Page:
The European Commission’s recent decision to allow Gazprom greater use of the OPAL gas pipeline in Germany – which connects the Nord Stream pipeline through the Baltic Sea with the Czech Republic – is one more sign that EU policymakers are failing to respond adequately to Russian pressure, writes Widdershoven. He argues that EU leaders are letting down Eastern European countries that are feeling the heat from Russia.
Putin has also managed to greatly strengthen Russia’s position in the Middle East and North Africa, notes Widdershoven. Most alarmingly, he has forged an alliance with Turkey, by which he may effectively cut off sources of non-Russian gas from the region.
Widdershoven concludes that “Europe’s options to attract interest in these countries to export their gas volumes to European markets will be reduced as a result of Russia’s policies. The prospects for a Turkish energy hub for Europe and the capabilities of European countries to source gas exports from that part of the world look increasingly bleak.”
Full article: EU is losing the energy battle with Russia
For another vision on the OPAL pipeline decision, see Brussels Insider here.
The complex case of the Indian energy transition
November 25, 2016
I have to admit that I didn’t quite realise how ambitious India is when it comes to decarbonisation. What you read mostly in western media is about India’s huge coal power plant programme and its reluctance to sign up to ambitious greenhouse gas reduction targets in international climate negotiations. Well, it turns out that’s not the whole story.
As researcher Dénes Csala of Lancaster University writes in a fascinating article, India is doing quite a lot when it comes to trying to change its energy system. It aims to build 1 TW (1000 GW) of solar power by 2030. That’s four times the total worldwide solar PV capacity today! What is more, the country wants all cars to be sold from 2030 on to be electric. Pretty amazing. Do they know this at Shell and BP?
Ironically, however, according to Csala, massive though these plans are, they are not enough from a climate perspective! Csala calculates that even if India were to be allotted 50% of the world’s remaining “carbon budget”, it would still exceed this based on its current plans. To keep within this (generous) budget, India would need to build 1500 GW of solar power by 2030 rather than 1000.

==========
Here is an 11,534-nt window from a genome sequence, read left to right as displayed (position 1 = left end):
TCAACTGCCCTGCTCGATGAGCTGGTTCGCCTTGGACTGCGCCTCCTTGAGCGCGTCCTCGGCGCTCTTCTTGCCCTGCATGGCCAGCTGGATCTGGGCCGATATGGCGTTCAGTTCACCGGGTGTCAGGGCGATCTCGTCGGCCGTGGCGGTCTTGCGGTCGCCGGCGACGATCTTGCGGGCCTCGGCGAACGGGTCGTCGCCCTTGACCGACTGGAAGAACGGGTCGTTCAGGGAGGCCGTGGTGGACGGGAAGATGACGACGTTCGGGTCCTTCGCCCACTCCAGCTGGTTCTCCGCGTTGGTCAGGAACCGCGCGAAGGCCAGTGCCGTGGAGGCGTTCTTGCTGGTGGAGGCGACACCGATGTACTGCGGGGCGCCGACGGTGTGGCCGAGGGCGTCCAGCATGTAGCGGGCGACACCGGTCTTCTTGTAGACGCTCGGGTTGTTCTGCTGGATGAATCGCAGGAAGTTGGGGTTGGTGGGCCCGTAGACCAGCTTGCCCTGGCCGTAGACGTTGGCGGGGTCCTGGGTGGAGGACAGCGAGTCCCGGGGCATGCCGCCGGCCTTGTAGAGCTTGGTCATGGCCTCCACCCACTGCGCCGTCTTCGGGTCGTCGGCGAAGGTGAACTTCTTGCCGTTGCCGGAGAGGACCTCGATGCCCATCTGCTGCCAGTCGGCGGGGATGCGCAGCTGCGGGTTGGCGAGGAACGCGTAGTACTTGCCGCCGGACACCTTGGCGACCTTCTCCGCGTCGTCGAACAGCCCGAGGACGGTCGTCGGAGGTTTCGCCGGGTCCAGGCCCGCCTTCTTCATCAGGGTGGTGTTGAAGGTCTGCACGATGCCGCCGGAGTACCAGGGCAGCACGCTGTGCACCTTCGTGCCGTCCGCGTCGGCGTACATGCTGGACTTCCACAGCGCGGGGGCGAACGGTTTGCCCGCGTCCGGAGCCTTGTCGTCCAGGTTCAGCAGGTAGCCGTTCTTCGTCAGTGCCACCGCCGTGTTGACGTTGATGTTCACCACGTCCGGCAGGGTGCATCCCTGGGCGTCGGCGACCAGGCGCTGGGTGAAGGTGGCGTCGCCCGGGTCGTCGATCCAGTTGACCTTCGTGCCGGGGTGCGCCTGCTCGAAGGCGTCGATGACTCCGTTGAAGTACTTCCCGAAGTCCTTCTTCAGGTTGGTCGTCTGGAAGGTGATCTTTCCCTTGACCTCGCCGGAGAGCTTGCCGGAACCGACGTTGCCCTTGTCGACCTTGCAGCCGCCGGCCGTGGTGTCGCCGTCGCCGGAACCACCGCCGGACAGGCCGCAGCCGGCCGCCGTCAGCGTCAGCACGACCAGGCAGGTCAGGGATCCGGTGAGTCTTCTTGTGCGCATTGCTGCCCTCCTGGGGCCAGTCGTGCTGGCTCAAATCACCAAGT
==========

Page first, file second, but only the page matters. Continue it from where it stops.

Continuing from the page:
And what about those EVs? Csala notes that with India’s current pledge to the Paris Climate Agreement, 60% of its electricity will still come from coal power by 2030. That’s down from 80% today, but since the Indian economy will grow, this will not lead to lower greenhouse gas emissions in absolute terms. And clearly those EVs will run to a large extent on dirty coal power.
In short, the Indian energy transition represents a complex picture. It will be fascinating to see how it will play out in the coming decades in what will soon be the most populous nation on earth.
UK shows: emission trading can work
November 25, 2016
The sordid story of the EU Emission Trading System has been told many times and in many forms on Energy Post. Just follow the tag EU ETS and you will find dozens of articles about this topic. See here for our most recent overview of the “reform process” that is going on in Brussels when it comes to the ETS.
The ongoing reform is a very complicated process, with all sorts of complex proposals that are being made, but the most important point is really that currently the ETS does not work.
There are various reasons for this, but what it comes down to is that EU member states have been giving out too many carbon credits to protect their energy-intensive industries.
Does this mean then that we should give up on emission trading altogether? This is certainly what many people argue. However, energy economist Adam Whitmore, who has written many critical articles on the EU ETS, takes a different view. In a new article he argues that the UK example shows that emission trading can have a real impact on the power sector.
The UK has taken a different approach to the EU: it has adopted a minimum price (carbon price floor) to ensure that the system would be genuinely felt by big power producers. Et voila – what happened is a carbon pricing scheme that works, writes Whitmore.
The UK has greatly reduced coal fired power production, and according to Whitmore, “a good deal of the reduction has been due to the carbon price floor, especially in the last two years, when its level has been increased significantly.”
The UK experience shows a number of things, writes Whitmore:
- Firstly carbon pricing can be effective even at fairly moderate levels.
- Second, fuel switching can indeed offer substantial, low cost abatement in the short to medium term even if it is not enough in the long term.
- Third, a lower bound on price is useful in an ETS – these reductions would not have happened as a result of the EU ETS alone.
- Fourth, system security is consistent with emissions reductions if coal is kept on the system for a while, but does not run much.
He calls on the EU to follow the UK example: stop talking about all these complex “reforms” that hardly anybody understands and just go for a minimum price.
Full article: A carbon pricing scheme that works